Few sacred borders to new UN
From Kosovo to E. Timor, the world body favors guarding lives over
As Australian soldiers fanned out this week to restore order in East Timor, and United Nations diplomats voted to launch an international investigation of alleged murders, pillage, and rape there by Indonesian forces, they were doing more than trying to heal a broken land.Skip to next paragraph
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They also were acting as shock troops in a dramatic clash that could reshape international relations. Four months after the war in Kosovo, the world was again meddling in a nation state's business, and claiming a "humanitarian" right to ignore national sovereignty.
"This developing international norm in favor of intervention to protect civilians from wholesale slaughter is an evolution that we should welcome," UN Secretary- General Kofi Annan said in his opening speech to the UN General Assembly last week.
No it isn't, retorted Chinese foreign minister Tang Jiaxuan in a speech two days later. National sovereignty and noninterference in another country's affairs "are the basic principles governing international relations," he insisted, reflecting the views of most governments in Africa, Asia, and Latin America.
"There is going to be continuing tension between these two views for a long time," says Joseph Nye, Dean of the Kennedy School of Government at Harvard University. "It is not going to be resolved this year. In the meantime, you can expect a fair amount of messiness."
Horrified by the way the world stood by and did little or nothing to stop ethnic cleansing and genocide in Bosnia and Rwanda, Mr. Annan has become a passionate standard-bearer for the cause of humanitarian intervention.
"State sovereignty, in its most basic sense, is being redefined by the forces of globalization and international cooperation," he said, while "individual sovereignty ... has been enhanced by a renewed consciousness of the right of every individual to control his or her own destiny.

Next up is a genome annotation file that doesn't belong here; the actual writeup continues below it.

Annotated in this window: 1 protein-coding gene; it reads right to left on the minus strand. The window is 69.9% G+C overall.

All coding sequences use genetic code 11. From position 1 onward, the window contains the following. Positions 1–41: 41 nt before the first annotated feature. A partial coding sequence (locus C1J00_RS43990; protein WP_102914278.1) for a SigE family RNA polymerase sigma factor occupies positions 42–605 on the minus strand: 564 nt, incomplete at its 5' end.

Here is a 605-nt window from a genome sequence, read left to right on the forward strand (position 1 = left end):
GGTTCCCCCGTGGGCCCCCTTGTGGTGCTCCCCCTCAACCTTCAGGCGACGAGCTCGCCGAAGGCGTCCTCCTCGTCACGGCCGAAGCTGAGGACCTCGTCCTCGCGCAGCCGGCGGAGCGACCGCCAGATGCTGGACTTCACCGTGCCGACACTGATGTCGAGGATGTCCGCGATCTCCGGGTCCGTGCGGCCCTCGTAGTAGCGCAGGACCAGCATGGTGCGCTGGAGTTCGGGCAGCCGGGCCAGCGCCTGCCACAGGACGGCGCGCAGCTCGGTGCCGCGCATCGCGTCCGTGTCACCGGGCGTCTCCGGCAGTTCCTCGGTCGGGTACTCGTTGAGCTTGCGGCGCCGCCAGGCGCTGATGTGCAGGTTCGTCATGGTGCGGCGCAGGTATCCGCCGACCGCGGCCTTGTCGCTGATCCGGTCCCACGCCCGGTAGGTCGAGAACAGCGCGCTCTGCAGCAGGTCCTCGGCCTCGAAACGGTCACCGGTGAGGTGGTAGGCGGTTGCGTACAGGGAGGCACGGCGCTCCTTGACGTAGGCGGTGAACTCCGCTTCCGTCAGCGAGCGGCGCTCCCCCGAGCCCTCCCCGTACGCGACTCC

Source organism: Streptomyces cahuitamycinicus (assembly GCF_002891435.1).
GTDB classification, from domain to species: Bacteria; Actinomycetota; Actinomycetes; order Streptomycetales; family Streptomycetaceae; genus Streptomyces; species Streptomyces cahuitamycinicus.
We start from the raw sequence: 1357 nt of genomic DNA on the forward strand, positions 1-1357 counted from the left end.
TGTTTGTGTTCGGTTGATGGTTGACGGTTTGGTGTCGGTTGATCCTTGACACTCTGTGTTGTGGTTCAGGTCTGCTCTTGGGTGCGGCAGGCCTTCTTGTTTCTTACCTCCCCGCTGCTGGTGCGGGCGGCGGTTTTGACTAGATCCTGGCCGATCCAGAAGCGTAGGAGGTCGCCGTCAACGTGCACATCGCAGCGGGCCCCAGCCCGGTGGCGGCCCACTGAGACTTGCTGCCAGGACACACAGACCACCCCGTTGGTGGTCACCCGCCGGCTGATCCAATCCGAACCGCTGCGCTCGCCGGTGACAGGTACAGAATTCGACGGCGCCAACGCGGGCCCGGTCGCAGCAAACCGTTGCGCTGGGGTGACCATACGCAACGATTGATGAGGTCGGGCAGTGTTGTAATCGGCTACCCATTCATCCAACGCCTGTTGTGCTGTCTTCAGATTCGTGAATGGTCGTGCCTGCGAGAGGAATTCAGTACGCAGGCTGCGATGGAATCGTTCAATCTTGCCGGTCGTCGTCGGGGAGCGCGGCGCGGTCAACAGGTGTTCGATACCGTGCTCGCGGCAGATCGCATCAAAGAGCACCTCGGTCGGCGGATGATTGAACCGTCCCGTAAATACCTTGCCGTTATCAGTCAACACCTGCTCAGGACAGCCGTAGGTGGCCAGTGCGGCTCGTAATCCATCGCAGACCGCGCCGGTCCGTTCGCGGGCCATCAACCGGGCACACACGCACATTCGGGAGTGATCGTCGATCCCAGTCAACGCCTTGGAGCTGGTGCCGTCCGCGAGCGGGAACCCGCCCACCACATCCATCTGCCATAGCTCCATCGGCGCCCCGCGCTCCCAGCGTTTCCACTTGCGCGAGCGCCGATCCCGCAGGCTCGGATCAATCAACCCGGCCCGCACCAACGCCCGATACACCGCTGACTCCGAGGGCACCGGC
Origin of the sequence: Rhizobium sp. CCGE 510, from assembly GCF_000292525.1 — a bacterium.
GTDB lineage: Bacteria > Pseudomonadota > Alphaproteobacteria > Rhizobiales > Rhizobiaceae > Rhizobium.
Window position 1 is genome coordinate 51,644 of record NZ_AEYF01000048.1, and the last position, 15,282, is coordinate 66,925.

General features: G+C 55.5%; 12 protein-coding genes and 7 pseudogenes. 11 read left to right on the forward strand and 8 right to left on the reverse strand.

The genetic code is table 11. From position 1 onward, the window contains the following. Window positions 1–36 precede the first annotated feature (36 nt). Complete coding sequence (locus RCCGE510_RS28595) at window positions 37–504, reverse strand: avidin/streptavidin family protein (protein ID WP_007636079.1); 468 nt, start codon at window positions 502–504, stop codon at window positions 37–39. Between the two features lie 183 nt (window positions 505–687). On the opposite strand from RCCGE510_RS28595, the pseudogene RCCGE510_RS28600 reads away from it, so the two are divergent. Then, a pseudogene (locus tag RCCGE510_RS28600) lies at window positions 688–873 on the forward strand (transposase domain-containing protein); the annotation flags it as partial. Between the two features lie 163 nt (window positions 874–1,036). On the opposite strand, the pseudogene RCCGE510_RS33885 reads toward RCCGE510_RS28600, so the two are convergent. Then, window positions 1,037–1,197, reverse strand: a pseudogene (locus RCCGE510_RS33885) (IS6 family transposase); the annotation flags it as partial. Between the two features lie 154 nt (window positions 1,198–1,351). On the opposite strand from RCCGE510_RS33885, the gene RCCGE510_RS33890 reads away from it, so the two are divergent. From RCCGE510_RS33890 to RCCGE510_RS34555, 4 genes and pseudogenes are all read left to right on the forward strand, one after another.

"Massive and systematic violations of human rights, wherever they take place, should not be allowed to stand," he said.
His speech shocked many observers. "The general principle of an occasional need to intervene where there are ghastly violations [of human rights] is a good one," says Adam Roberts, a professor and international law expert at Oxford University in England. "The risk is he may seem to be opening a door to lots of interventions and run headlong into national sovereignty concerns."
He did indeed. Indian foreign minister Jaswant Singh argued that "The state continues to have a crucial role and relevance, also, therefore, national sovereignties." Algerian President Abdelaziz Bouteflika, speaking for the Organization of African Unity, described national sovereignty as "our last protection from the rules of an unjust world." Mr. Tang warned that "the outbreak of war in Kosovo has sounded an alarm for us all."
Coming to Annan's defense was President Clinton. "The outcome in Kosovo is hopeful," he said. "Ethnic cleansers and mass murderers can find no refuge in the United Nations, no source of comfort or justification in its charter."